4. How effective is the wearing of masks by healthy people to combat the spread? Are there any studies that prove that masks make a significant difference between healthy people getting the virus and healthy people not getting the virus? Are there any negative consequences for healthy people if they wear a mask for hours on end – even outside when walking on a beach or in a park?

5. Since lockdown measures were put in place to control the spread of the virus, how many people have died as a result of the measures, and not from the virus itself, for example from cancer and heart problems for which treatment had to be postponed?

6. What is a reasonable projection for the number of people who will die over the next decade as a direct or indirect consequence of poverty caused by measures that have destroyed their businesses or other sources of income?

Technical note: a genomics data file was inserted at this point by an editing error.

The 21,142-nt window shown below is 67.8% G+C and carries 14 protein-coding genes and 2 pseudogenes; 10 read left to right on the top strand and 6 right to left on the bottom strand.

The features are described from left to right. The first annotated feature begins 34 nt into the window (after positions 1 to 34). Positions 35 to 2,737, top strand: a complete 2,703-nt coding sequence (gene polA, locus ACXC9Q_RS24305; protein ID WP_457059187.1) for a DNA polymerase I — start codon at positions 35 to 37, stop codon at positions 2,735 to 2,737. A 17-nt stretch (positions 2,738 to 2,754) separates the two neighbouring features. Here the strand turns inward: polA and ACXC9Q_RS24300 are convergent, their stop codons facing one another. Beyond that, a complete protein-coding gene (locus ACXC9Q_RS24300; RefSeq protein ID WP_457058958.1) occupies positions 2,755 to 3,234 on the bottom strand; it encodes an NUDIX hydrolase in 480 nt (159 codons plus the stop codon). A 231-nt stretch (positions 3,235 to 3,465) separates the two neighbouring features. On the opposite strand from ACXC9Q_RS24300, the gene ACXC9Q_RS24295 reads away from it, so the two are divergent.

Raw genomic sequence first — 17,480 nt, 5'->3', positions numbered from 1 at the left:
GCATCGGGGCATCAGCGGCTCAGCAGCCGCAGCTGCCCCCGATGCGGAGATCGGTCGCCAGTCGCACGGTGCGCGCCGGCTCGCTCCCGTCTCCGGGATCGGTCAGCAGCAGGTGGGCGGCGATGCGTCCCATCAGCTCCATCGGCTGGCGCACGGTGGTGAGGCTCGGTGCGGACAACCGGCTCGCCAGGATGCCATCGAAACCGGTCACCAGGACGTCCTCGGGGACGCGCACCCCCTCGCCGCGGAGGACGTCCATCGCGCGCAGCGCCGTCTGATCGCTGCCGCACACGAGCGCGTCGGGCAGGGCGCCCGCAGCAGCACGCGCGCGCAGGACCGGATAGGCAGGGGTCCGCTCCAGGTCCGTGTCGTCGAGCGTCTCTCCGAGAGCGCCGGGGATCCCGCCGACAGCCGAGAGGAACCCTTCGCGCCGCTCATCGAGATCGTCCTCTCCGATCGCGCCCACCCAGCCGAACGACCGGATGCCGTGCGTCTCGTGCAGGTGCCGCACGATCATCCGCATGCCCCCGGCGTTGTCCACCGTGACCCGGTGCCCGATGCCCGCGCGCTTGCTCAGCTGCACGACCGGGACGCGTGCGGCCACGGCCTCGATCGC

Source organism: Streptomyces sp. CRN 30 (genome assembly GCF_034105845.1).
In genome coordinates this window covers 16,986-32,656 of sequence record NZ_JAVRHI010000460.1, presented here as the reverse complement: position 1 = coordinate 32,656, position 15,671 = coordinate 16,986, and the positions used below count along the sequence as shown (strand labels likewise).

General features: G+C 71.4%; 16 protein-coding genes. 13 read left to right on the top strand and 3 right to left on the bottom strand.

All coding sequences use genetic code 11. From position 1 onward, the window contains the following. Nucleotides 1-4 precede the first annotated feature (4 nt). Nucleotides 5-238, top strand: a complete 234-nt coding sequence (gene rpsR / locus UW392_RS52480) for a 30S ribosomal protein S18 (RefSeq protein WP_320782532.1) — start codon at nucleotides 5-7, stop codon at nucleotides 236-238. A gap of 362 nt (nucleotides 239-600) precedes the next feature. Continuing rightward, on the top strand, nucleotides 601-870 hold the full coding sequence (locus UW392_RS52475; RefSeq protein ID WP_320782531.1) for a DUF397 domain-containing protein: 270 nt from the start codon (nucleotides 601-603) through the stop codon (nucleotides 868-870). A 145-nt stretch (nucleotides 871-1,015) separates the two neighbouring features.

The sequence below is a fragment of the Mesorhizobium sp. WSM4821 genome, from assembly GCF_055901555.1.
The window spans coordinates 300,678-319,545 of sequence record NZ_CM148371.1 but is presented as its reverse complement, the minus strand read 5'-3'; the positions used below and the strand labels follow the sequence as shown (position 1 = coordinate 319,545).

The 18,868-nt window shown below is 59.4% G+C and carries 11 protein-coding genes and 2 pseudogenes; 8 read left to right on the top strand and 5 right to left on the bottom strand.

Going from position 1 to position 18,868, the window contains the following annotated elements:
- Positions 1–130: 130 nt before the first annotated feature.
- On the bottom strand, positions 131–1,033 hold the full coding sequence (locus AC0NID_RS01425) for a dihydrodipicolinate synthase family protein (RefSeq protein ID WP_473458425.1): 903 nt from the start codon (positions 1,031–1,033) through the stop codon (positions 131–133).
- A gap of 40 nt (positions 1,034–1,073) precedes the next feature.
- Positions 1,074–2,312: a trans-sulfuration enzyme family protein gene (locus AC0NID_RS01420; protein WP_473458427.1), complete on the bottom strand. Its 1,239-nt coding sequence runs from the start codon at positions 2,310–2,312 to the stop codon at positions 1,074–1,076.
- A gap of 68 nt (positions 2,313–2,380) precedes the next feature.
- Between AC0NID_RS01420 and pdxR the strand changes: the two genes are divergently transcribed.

7. Over the course of 2020, the WHO has made divergent statements on the severity of the virus, on international travel, and on masks. There is also a spectrum of opinions among epidemiologists, medical doctors, and other experts about the virus and the most effective ways to combat it and protect the population. Yet free discussion in the news media and especially on social media is strongly discouraged. Only opinions approved by the WHO and by national governments get the stamp of credibility. Alternative opinions are labelled “Disinformation” or simply banned. Yet it has repeatedly been shown that experts who hold these banned opinions were right, and government leaders and health officials working with governments wrong. Who should the public trust? If free discussion is not allowed, and criticism of approved opinions is punished, how does one arrive at the truth?


Two most important questions:

1. Is SARS-COV-2 the deadliest virus that has hit humanity in the last hundred years? If not, why implement measures that have never been tried on such a large scale, and that even a politician could work out for him- or herself would always have destructive effects on the population, as they are having now?

2. How many people will eventually die as a result of measures intended to save lives?